A recent study by Colleen O’Leary and colleagues in Western Australia explored trends in alcohol-use disorders in pregnant women between 1985 and 2006.
Rather than focusing on the prevalence of FASD in children, the researchers chose to focus on mothers of children with a diagnosis of FASD and determine whether these mothers had their alcohol use formally recognized by health care providers or whether they received health services to address alcohol misuse. They also examined alcohol-related diagnoses (e.g., heavy alcohol consumption) to gain a sense of whether alcohol use and misuse was being addressed by health care providers before, after, and during pregnancy.
This population-based cohort study using linked, longitudinal, health, mental health, and drug and alcohol data sets. Overall, 5839 non-Aboriginal mothers and 2583 Aboriginal gave birth between 1985 and 2006 who had an alcohol-related diagnosis recorded on one or more of the hospital morbidity, mental health outpatients, or drug and alcohol data sets. This group of women was compared with another group of women without an alcohol-related diagnosis and who were matched on maternal age, year of birth of offspring, and Aboriginal status.
The researchers found a substantial increase in the proportion of births with an alcohol diagnosis recorded during pregnancy across the 22 years for all mothers. For both non-Aboriginal and Aboriginal mothers, around 80% of the pregnancy alcohol diagnoses were recorded for births occurring from 1995 to 2006.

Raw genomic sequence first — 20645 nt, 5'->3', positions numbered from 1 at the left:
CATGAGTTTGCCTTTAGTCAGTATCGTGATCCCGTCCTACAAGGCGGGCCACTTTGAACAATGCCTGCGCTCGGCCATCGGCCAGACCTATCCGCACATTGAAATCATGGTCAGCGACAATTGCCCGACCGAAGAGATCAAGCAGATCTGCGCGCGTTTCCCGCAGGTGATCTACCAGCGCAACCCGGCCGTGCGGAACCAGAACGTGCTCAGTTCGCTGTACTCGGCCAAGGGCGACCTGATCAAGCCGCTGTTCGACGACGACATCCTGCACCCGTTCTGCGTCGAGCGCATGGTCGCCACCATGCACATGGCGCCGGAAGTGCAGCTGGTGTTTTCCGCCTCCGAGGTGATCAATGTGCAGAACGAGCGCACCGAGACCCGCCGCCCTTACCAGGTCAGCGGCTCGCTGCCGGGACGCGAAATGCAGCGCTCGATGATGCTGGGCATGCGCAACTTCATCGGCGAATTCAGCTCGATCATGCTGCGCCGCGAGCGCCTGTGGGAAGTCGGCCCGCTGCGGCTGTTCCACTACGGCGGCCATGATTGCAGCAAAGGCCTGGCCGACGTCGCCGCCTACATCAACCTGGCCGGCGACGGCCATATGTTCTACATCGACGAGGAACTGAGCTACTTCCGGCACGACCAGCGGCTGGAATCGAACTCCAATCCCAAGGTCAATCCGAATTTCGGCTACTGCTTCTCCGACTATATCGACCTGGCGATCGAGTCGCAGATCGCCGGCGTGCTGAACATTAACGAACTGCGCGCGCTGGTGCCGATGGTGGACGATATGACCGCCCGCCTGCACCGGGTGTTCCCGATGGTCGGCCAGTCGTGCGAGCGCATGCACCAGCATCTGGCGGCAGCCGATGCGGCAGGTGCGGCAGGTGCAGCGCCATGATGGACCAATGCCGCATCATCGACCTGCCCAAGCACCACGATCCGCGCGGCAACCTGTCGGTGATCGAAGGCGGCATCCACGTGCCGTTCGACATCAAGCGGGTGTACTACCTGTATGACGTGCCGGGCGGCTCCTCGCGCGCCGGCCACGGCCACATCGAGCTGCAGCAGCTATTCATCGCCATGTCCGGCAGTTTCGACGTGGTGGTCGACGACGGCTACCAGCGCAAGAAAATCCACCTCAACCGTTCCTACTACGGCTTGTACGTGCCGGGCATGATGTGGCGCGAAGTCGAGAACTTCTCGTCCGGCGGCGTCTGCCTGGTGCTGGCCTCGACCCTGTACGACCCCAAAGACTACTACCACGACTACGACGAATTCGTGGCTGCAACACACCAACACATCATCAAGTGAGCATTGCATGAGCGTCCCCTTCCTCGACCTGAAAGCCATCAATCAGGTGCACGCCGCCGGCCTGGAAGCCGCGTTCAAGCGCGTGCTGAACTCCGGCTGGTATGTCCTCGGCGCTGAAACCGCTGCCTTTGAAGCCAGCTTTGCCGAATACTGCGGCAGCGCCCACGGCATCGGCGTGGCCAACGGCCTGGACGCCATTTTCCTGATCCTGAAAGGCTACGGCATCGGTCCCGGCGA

This trend may be related to changes in knowledge and awareness regarding the effects of alcohol use during pregnancy. In 2001, alcohol and pregnancy was included for the first time in the Australian national policy agenda. This resulted in considerable debate and, in 2009, guidelines regarding alcohol use during pregnancy shifted to promote abstinence.
One of the most interesting findings from this study was that the majority (70%) of mothers who had a child diagnosed with FAS did not have an alcohol diagnosis recorded during pregnancy. While there are a wide range of possible reasons for this (e.g., health care providers not routinely discussing alcohol use with women, women not feeling comfortable disclosing their alcohol use, general perception that alcohol use is not a major concern), it does suggest that there are many pregnant women who are not receiving support and information regarding their alcohol use and are not being referred to other services and supports. This raises questions about the different ways that health care providers, program planners, and policy analysts can be working to create a more responsive and supportive system to women with alcohol misuse concerns.
For more on FASD prevention in Western Australia, see earlier posts:
- Developing and Testing Alcohol and Pregnancy Campaign Messages: Exploring What Works with Women (October 14, 2013)
- Handbook for Aboriginal Alcohol and Drug Work from Australia (January 9, 2013)
- FASD Campaign from Kimberley and Pilbara regions of Western Australia (October 22, 2012)
- Alcohol Think Again Campaign in Western Australia (June 19, 2012)
- FASD Prevention in Australia’s Ord Valley (October 13, 2011)
- Targeting Health Professionals in Western Australia (February 9, 2011)
Alati, T. (2013). In Western Australia, 70% of mothers of babies with fetal alcohol syndrome did not have an alcohol-related diagnosis recorded during pregnancy. Evidence-based Nursing. doi: 10.1136/eb-2013-101456
O’Leary, C., Halliday, J., Bartu, A., D’Antoine, H., and Bower, C. (2013). Alcohol-use disorders during and within 1 year of pregnancy: a population-based cohort study 1985–2006. BJOG, 120: 744–53.